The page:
Definitions

from The American Heritage® Dictionary of the English Language, 4th Edition

  • n. Any of several small coins of low value formerly used in Austria and Germany.

Etymologies

from The American Heritage® Dictionary of the English Language, 4th Edition

German, from Middle High German kriuzer, from kriuze, cross (from their having originally been stamped with a cross), from Old High German krūzi, from Latin crux, cruc-.

Examples

  • Thereupon he divided the loaf into four parts, and gave the apostle one of them, and a kreuzer likewise.

    Household Tales

  • Brother Lustig spoke as he had done before, and again gave him a quarter of the loaf and one kreuzer.

    Household Tales

  • Lustig gave him also the third quarter of bread and the third kreuzer.

    Household Tales

  • St. Peter thanked him, and Brother Lustig went onwards, and had but a quarter of the loaf, and one kreuzer.

    Household Tales

  • Then no one was more rejoiced than the peasant, and after the service was over, he went at once to the parson, who gave him the bag for the laurel-leaves and the kreuzer.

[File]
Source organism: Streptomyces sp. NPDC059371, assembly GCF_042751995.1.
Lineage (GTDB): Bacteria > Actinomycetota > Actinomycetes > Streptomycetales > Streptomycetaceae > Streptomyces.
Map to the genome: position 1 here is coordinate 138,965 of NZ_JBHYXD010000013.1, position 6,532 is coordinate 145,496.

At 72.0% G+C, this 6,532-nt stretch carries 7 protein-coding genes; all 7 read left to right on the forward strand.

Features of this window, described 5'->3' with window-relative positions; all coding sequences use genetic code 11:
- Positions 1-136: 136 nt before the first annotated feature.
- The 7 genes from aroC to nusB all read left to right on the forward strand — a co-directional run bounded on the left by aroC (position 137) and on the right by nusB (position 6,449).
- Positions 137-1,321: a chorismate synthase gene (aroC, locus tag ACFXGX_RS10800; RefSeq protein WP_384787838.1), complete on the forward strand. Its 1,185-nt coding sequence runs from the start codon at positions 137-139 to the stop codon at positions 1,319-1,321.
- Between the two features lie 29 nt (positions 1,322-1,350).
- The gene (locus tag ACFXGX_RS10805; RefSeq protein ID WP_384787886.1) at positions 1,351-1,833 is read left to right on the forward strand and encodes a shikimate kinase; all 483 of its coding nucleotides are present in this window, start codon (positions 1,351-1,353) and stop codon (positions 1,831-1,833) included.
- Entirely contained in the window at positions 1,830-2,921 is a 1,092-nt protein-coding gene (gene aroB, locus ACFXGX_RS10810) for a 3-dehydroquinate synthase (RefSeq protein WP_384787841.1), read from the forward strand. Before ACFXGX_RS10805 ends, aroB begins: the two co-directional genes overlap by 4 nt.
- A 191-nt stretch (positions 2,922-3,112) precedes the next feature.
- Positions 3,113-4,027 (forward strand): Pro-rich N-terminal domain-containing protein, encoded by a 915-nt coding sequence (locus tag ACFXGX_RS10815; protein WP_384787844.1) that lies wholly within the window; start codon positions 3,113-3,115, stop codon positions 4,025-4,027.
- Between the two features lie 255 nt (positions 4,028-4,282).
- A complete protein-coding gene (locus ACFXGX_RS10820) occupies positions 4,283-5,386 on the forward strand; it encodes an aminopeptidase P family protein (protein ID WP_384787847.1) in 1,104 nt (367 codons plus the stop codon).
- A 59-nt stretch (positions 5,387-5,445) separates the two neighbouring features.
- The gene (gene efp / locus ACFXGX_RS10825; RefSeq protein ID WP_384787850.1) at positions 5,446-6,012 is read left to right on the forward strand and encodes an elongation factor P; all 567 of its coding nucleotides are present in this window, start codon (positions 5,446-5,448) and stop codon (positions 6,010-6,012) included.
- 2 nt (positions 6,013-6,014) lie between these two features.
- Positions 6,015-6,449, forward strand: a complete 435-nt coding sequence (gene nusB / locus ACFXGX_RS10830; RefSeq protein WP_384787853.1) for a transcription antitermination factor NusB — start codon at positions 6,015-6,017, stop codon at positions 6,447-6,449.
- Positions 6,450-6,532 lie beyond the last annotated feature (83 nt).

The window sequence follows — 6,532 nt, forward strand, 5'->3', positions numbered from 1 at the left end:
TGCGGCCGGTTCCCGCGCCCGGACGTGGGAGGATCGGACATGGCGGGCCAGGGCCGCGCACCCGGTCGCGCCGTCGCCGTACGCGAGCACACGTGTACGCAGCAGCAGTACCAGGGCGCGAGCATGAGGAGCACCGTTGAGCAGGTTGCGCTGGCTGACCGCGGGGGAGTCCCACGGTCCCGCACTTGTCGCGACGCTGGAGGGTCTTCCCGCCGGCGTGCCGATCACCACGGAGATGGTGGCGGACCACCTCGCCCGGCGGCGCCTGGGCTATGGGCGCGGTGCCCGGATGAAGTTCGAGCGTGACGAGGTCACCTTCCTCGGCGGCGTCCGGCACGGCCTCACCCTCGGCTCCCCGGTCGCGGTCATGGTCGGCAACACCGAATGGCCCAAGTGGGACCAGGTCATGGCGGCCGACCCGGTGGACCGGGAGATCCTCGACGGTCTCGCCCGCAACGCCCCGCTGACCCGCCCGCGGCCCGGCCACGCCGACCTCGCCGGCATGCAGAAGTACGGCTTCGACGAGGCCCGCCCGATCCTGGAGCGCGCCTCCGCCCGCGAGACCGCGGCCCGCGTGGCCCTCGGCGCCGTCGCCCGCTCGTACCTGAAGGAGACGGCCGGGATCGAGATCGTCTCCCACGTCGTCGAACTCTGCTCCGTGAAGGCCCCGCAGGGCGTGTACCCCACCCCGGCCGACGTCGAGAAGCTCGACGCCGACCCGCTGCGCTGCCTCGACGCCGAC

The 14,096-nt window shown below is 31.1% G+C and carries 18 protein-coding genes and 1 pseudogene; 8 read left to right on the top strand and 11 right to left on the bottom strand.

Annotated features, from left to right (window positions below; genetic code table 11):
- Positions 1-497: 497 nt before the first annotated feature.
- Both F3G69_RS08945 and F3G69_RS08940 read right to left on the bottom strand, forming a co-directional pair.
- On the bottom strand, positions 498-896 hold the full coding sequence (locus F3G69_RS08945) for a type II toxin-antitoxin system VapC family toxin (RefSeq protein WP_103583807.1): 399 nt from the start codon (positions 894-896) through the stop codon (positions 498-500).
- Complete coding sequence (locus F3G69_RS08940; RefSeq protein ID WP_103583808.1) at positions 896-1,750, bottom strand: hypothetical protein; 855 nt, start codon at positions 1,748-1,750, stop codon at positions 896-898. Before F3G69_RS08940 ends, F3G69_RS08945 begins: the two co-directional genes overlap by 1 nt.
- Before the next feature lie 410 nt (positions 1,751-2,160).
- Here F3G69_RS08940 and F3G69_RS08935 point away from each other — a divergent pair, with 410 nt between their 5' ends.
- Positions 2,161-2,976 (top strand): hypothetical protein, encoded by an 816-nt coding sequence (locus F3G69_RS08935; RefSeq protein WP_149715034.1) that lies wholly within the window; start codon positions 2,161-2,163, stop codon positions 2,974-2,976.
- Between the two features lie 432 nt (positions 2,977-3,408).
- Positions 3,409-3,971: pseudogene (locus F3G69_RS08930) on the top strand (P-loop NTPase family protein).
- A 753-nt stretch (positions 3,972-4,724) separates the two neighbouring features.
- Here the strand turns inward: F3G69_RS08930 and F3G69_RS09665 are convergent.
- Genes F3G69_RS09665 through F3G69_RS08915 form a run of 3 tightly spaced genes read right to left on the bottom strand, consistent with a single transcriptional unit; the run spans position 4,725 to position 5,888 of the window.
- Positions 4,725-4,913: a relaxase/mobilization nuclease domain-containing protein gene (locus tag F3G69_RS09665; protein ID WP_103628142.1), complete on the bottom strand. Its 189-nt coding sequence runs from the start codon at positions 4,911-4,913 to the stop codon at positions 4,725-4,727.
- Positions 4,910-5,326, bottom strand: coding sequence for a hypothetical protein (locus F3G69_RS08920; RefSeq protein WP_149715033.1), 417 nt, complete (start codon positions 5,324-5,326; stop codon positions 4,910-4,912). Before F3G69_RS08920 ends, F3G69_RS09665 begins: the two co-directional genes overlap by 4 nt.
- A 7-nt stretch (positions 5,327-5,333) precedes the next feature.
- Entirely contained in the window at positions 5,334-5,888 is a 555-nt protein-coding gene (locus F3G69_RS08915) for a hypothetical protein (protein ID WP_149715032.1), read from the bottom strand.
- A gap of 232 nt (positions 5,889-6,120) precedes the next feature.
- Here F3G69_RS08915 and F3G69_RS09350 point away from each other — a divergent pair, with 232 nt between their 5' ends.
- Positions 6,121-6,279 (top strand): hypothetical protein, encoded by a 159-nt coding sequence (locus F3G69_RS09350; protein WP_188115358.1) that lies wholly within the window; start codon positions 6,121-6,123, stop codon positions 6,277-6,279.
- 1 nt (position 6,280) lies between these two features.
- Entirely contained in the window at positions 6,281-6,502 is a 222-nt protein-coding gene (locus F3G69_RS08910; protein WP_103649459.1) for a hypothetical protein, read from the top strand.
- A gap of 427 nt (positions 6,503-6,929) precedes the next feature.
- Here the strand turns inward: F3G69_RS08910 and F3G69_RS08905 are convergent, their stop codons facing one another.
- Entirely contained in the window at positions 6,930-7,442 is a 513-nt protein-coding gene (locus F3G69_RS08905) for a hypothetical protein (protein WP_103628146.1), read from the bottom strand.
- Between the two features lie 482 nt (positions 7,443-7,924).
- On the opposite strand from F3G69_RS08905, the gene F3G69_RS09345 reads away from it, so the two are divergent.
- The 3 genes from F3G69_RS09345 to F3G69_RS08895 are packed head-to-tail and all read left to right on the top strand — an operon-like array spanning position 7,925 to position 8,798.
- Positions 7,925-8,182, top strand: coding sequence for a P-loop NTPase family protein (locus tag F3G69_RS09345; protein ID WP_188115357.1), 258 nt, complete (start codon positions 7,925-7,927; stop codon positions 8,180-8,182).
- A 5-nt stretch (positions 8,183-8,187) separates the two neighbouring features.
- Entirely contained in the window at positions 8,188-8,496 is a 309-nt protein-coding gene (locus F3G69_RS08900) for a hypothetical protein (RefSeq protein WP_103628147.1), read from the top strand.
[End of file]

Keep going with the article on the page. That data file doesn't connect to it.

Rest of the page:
Household Tales

  • “For this I likewise bring thee a handsome bit of money,” said Thumbling, and gave his father the kreuzer which he earned on his travels.

    Household Tales

  • I met three beggars on the road, and I gave each of them a quarter of my bread, and one kreuzer.

    Household Tales

  • The last quarter I ate in the inn, and had a drink with the last kreuzer.

    Household Tales

  • They now divided the booty, but the little tailor only asked for a kreuzer because he could not carry more.

    Household Tales

  • St. Peter, who had assumed the appearance of a discharged soldier, met and spoke to him thus: “Good day, comrade, canst thou not give me a bit of bread, and a kreuzer to get a drink?”

    Household Tales

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